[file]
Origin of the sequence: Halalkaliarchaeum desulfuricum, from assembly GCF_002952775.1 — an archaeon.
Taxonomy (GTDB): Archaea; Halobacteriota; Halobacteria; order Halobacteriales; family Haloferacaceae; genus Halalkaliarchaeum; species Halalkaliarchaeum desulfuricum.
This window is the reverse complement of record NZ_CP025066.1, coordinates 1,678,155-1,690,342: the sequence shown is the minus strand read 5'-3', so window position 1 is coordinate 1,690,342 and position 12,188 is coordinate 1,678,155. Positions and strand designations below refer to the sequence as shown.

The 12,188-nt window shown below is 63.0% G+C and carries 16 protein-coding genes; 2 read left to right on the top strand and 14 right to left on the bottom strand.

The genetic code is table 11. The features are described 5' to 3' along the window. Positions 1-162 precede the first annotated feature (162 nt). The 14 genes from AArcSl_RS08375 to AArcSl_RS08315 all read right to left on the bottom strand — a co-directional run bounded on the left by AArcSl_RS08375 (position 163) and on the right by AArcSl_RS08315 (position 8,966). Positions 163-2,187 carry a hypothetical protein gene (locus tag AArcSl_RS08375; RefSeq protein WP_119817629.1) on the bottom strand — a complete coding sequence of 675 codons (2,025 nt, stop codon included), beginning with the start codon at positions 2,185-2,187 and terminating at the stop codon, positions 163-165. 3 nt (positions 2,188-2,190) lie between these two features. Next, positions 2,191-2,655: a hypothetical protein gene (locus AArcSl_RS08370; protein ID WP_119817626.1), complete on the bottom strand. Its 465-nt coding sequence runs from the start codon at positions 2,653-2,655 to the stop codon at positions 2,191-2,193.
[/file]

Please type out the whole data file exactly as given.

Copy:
Origin of the sequence: Halalkaliarchaeum desulfuricum, from assembly GCF_002952775.1 — an archaeon.
Taxonomy (GTDB): Archaea; Halobacteriota; Halobacteria; order Halobacteriales; family Haloferacaceae; genus Halalkaliarchaeum; species Halalkaliarchaeum desulfuricum.
This window is the reverse complement of record NZ_CP025066.1, coordinates 1,678,155-1,690,342: the sequence shown is the minus strand read 5'-3', so window position 1 is coordinate 1,690,342 and position 12,188 is coordinate 1,678,155. Positions and strand designations below refer to the sequence as shown.

The 12,188-nt window shown below is 63.0% G+C and carries 16 protein-coding genes; 2 read left to right on the top strand and 14 right to left on the bottom strand.

The genetic code is table 11. The features are described 5' to 3' along the window. Positions 1-162 precede the first annotated feature (162 nt). The 14 genes from AArcSl_RS08375 to AArcSl_RS08315 all read right to left on the bottom strand — a co-directional run bounded on the left by AArcSl_RS08375 (position 163) and on the right by AArcSl_RS08315 (position 8,966). Positions 163-2,187 carry a hypothetical protein gene (locus tag AArcSl_RS08375; RefSeq protein WP_119817629.1) on the bottom strand — a complete coding sequence of 675 codons (2,025 nt, stop codon included), beginning with the start codon at positions 2,185-2,187 and terminating at the stop codon, positions 163-165. 3 nt (positions 2,188-2,190) lie between these two features. Next, positions 2,191-2,655: a hypothetical protein gene (locus AArcSl_RS08370; protein ID WP_119817626.1), complete on the bottom strand. Its 465-nt coding sequence runs from the start codon at positions 2,653-2,655 to the stop codon at positions 2,191-2,193.